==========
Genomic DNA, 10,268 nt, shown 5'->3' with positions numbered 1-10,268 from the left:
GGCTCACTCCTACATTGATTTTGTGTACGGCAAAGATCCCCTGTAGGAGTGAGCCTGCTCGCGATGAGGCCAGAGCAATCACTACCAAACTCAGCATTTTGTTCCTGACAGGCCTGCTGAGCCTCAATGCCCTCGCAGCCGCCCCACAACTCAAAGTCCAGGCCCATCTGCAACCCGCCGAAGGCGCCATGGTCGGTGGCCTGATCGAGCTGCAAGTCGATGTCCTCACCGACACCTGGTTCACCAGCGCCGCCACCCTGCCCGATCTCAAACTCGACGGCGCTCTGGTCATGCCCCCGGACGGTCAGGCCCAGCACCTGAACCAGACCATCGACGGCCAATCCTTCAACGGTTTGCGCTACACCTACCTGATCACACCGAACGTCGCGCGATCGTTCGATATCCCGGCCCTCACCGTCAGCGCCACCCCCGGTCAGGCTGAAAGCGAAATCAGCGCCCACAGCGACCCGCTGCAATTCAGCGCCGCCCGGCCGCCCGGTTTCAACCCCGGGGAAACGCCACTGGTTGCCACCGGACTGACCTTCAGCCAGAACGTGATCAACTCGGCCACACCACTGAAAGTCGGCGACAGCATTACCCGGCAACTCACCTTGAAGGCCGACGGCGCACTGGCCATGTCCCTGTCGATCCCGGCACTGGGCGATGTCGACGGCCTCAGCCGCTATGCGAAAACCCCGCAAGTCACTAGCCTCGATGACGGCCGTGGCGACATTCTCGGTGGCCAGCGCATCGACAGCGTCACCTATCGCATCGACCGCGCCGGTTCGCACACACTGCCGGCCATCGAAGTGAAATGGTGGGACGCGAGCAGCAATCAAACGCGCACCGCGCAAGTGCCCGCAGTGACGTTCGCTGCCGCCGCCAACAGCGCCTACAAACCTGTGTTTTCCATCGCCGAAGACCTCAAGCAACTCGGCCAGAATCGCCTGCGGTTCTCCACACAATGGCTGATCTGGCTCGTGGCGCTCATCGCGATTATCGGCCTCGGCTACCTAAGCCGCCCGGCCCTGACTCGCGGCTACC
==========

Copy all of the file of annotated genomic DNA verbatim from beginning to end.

Genomic DNA, 10,268 nt, shown 5'->3' with positions numbered 1-10,268 from the left:
GGCTCACTCCTACATTGATTTTGTGTACGGCAAAGATCCCCTGTAGGAGTGAGCCTGCTCGCGATGAGGCCAGAGCAATCACTACCAAACTCAGCATTTTGTTCCTGACAGGCCTGCTGAGCCTCAATGCCCTCGCAGCCGCCCCACAACTCAAAGTCCAGGCCCATCTGCAACCCGCCGAAGGCGCCATGGTCGGTGGCCTGATCGAGCTGCAAGTCGATGTCCTCACCGACACCTGGTTCACCAGCGCCGCCACCCTGCCCGATCTCAAACTCGACGGCGCTCTGGTCATGCCCCCGGACGGTCAGGCCCAGCACCTGAACCAGACCATCGACGGCCAATCCTTCAACGGTTTGCGCTACACCTACCTGATCACACCGAACGTCGCGCGATCGTTCGATATCCCGGCCCTCACCGTCAGCGCCACCCCCGGTCAGGCTGAAAGCGAAATCAGCGCCCACAGCGACCCGCTGCAATTCAGCGCCGCCCGGCCGCCCGGTTTCAACCCCGGGGAAACGCCACTGGTTGCCACCGGACTGACCTTCAGCCAGAACGTGATCAACTCGGCCACACCACTGAAAGTCGGCGACAGCATTACCCGGCAACTCACCTTGAAGGCCGACGGCGCACTGGCCATGTCCCTGTCGATCCCGGCACTGGGCGATGTCGACGGCCTCAGCCGCTATGCGAAAACCCCGCAAGTCACTAGCCTCGATGACGGCCGTGGCGACATTCTCGGTGGCCAGCGCATCGACAGCGTCACCTATCGCATCGACCGCGCCGGTTCGCACACACTGCCGGCCATCGAAGTGAAATGGTGGGACGCGAGCAGCAATCAAACGCGCACCGCGCAAGTGCCCGCAGTGACGTTCGCTGCCGCCGCCAACAGCGCCTACAAACCTGTGTTTTCCATCGCCGAAGACCTCAAGCAACTCGGCCAGAATCGCCTGCGGTTCTCCACACAATGGCTGATCTGGCTCGTGGCGCTCATCGCGATTATCGGCCTCGGCTACCTAAGCCGCCCGGCCCTGACTCGCGGCTACC